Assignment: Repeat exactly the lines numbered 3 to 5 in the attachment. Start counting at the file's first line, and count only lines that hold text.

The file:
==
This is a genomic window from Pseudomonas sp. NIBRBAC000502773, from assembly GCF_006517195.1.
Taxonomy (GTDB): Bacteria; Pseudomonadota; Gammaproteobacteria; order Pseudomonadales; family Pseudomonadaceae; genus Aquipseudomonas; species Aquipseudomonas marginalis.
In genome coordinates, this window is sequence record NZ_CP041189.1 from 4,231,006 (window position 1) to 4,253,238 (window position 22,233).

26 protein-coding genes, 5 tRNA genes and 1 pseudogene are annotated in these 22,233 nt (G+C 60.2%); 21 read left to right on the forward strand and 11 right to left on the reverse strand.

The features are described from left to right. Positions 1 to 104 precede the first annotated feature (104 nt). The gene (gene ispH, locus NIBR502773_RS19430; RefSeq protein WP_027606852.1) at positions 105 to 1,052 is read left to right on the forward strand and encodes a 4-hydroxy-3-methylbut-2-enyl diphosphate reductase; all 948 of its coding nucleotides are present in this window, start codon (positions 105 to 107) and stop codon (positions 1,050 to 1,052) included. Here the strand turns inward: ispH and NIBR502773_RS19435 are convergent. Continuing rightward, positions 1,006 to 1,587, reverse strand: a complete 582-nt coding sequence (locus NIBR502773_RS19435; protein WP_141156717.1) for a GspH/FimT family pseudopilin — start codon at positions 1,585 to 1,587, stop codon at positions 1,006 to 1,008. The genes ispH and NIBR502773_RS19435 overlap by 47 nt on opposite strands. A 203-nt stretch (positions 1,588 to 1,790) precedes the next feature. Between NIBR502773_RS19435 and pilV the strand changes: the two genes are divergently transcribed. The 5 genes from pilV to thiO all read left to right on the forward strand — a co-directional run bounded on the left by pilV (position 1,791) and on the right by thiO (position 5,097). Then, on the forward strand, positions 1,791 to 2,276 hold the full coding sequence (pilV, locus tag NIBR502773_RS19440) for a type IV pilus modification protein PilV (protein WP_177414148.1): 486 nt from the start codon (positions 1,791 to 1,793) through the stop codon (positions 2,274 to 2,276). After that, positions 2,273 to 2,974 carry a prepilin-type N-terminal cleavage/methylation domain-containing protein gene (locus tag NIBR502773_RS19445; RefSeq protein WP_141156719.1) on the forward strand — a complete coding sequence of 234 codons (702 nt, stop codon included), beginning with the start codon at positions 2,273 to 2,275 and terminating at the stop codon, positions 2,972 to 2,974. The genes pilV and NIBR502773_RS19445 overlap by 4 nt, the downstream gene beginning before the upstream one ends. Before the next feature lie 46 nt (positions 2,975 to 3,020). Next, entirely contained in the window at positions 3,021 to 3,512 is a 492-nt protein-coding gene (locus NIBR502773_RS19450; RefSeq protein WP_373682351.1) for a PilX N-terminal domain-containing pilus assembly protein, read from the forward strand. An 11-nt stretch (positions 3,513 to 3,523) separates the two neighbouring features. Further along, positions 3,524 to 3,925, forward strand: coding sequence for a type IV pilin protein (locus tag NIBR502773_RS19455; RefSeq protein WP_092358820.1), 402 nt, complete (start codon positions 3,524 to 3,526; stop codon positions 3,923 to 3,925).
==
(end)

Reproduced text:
In genome coordinates, this window is sequence record NZ_CP041189.1 from 4,231,006 (window position 1) to 4,253,238 (window position 22,233).

26 protein-coding genes, 5 tRNA genes and 1 pseudogene are annotated in these 22,233 nt (G+C 60.2%); 21 read left to right on the forward strand and 11 right to left on the reverse strand.

The features are described from left to right. Positions 1 to 104 precede the first annotated feature (104 nt). The gene (gene ispH, locus NIBR502773_RS19430; RefSeq protein WP_027606852.1) at positions 105 to 1,052 is read left to right on the forward strand and encodes a 4-hydroxy-3-methylbut-2-enyl diphosphate reductase; all 948 of its coding nucleotides are present in this window, start codon (positions 105 to 107) and stop codon (positions 1,050 to 1,052) included. Here the strand turns inward: ispH and NIBR502773_RS19435 are convergent. Continuing rightward, positions 1,006 to 1,587, reverse strand: a complete 582-nt coding sequence (locus NIBR502773_RS19435; protein WP_141156717.1) for a GspH/FimT family pseudopilin — start codon at positions 1,585 to 1,587, stop codon at positions 1,006 to 1,008. The genes ispH and NIBR502773_RS19435 overlap by 47 nt on opposite strands. A 203-nt stretch (positions 1,588 to 1,790) precedes the next feature. Between NIBR502773_RS19435 and pilV the strand changes: the two genes are divergently transcribed. The 5 genes from pilV to thiO all read left to right on the forward strand — a co-directional run bounded on the left by pilV (position 1,791) and on the right by thiO (position 5,097). Then, on the forward strand, positions 1,791 to 2,276 hold the full coding sequence (pilV, locus tag NIBR502773_RS19440) for a type IV pilus modification protein PilV (protein WP_177414148.1): 486 nt from the start codon (positions 1,791 to 1,793) through the stop codon (positions 2,274 to 2,276). After that, positions 2,273 to 2,974 carry a prepilin-type N-terminal cleavage/methylation domain-containing protein gene (locus tag NIBR502773_RS19445; RefSeq protein WP_141156719.1) on the forward strand — a complete coding sequence of 234 codons (702 nt, stop codon included), beginning with the start codon at positions 2,273 to 2,275 and terminating at the stop codon, positions 2,972 to 2,974. The genes pilV and NIBR502773_RS19445 overlap by 4 nt, the downstream gene beginning before the upstream one ends. Before the next feature lie 46 nt (positions 2,975 to 3,020). Next, entirely contained in the window at positions 3,021 to 3,512 is a 492-nt protein-coding gene (locus NIBR502773_RS19450; RefSeq protein WP_373682351.1) for a PilX N-terminal domain-containing pilus assembly protein, read from the forward strand. An 11-nt stretch (positions 3,513 to 3,523) separates the two neighbouring features. Further along, positions 3,524 to 3,925, forward strand: coding sequence for a type IV pilin protein (locus tag NIBR502773_RS19455; RefSeq protein WP_092358820.1), 402 nt, complete (start codon positions 3,524 to 3,526; stop codon positions 3,923 to 3,925).